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an eminent type of Jesus. Every sinner, who is poor and made low, (as Lamech signifies,) has infinite reason so to conclude of God's Son, “This same shall comfort us, though the work and toil of our hands have been evil, and our nature cursed for sin.”

To be poor and made low, in self, and to be struck with the display of the glory of the Lord Jesus, is the work of the Spirit, by the word of truth, and is peculiar to believers in all ages. Abraham rejoiced to see Christ's day of incarnation; he saw it, and was glad, John viii. 56. And all the children of Abraham's faith now, as well as the apostles, see the glory of Jesus by the same Spirit, whose office is to glorify him. To know Jesus as man, the anointed Saviour, brings life and peace to our hearts. To see his glory as God-man, fills our souls with the triumphs of salvation. Thus we are satisfied with him, as our Lord and our God. We look to no other God, but the God in our flesh, who dwelt among us.

He is full of

grace

and truth to us. All wrath and terror ceaseth against us.

“For God was in Christ reconciling the world, not imputing sin.” So God hath drawn nigh to us, so he hath embraced and loved us, so by faith we draw nigh to embrace and love him. Without this view of God, all pretended knowledge of him is only pompous ignorance and human deceit. Reject it as such.

But when Jesus is embraced in the arms of faith, the enraptured heart cries out with Simeon, “Mine eyes have seen thy salvation.” We run with patience the heavenly race, looking to Jesus. We meditate on our hastening dissolution with composure, expect the sure messenger death with peace, look forward to approaching judgment with joy, being assured of the joyful sight of the glorified man Jesus, the Judge, who shall then appear, as the great God and our Saviour; whom having not seen in the flesh, we love; in whom though now we see him not, yet believing, we rejoice with joy unspeakable and full of glory,” i Pet. i. 8. For yet a little while, and “he shall come to be glorified in his

saints, and to be admired in all them that believe, in that day,” 2 Thess. i. 10.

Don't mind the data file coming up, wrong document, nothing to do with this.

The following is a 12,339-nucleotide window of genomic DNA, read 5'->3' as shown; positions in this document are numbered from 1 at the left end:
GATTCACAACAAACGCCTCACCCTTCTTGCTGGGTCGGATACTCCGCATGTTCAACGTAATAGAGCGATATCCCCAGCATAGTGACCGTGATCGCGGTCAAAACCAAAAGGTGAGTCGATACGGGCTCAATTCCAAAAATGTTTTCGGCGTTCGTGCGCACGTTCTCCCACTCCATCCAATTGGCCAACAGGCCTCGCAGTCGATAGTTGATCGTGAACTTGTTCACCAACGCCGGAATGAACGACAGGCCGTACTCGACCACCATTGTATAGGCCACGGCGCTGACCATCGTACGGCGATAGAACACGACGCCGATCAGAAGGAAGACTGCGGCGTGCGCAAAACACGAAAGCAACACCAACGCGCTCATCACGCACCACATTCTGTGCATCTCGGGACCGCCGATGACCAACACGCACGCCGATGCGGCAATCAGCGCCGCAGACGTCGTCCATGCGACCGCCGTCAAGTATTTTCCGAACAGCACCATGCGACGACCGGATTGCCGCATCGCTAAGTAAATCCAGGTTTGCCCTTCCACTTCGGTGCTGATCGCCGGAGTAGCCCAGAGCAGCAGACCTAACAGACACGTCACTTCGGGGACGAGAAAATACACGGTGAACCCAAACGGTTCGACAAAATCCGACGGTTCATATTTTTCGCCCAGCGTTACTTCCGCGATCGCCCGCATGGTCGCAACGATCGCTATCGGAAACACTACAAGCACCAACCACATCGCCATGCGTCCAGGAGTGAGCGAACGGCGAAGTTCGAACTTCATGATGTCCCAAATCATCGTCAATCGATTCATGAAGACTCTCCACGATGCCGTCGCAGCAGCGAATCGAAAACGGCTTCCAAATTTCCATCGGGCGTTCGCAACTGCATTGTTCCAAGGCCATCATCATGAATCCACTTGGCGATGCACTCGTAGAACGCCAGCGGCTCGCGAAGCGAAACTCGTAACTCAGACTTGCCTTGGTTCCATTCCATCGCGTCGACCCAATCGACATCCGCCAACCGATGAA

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FEB. 17.—That in me ye might have peace. In the world ye shall have tribulation : but be of good cheer; I have overcome the world.—John xvi. 33.

Such is Christ's legacy to all his brethren: peace in him ; tribulation in the world. Every disciple shall receive these bequests. The former, a triune God of truth and faithfulness is engaged by promise and oath to give. The latter, from the combined trinity, the world, the flesh, and the devil, every follower of Jesus will be sure to receive. But, alas! how apt are we, when in the mount of peace with Jesus, to cry,

“ Tribulation shall no more affect me!" On the other hand, when in the dreary valley of tribulation, we are as ready to conclude, " Oh! there is no end to my troubles ; I shall see peace no more. This was the case with David. One while we find him triumphing, “In my prosperity I said, I shall never be moved," Psalm xxx. 6; at another mournfully complaining, “Thou hidest thy face and I am troubled," Psalm xxx. 7.

Too, too apt are we to judge of God's love to us by his providences instead of his promises. Tribulation in the world is as necessary for the soul, as peace in Jesus ; or our loving Saviour would never have appointed it for us. One is not incompatible with nor destructive of the other. Nay, is it not often the case with thee, O christian, as of old, that as sufferings abound, consolation abounds also? 2 Cor. i. 5. Hast thou access by faith into the same grace with the church of old ? dost thou with them “rejoice in hope of the glory of God ?” Learn the same note which they sung: "We glory in tribulation.” Why? Because they knew, that “all things work together for good.” Therefore they found, by experience, these soul-reviving effects: “Knowing that tribulation worketh patience; and patience, experience; and experience, hope; and hope maketh not ashamed; because the love of God is shed abroad in our hearts by the Holy Ghost given unto us,” Rom. v. 3--5.

Thus as Christ is ours, all things are ours--tribulation and distress in the world, as well as peace and joy in Jesus. Most sweet to observe, how Christ words his legacy; it is like a cross richly ornamented with jewels of infinite value. Tribulation in the world stands encompassed with peace in the front, good cheer and victory in the rear. Who is he that overcometh the world, but he that believeth that Jesus is the Son of God ?" 1 John v. 5. Observe, he says, “that in me ye might have peace;" even peace with God, and in our own consciences. Christ is our peace," Eph. ii. 14.

FEB. 18.-Henceforth know we no man after the flesh; yea, though we have known Christ after the flesh, yet henceforth know we him no more.—2 Cor.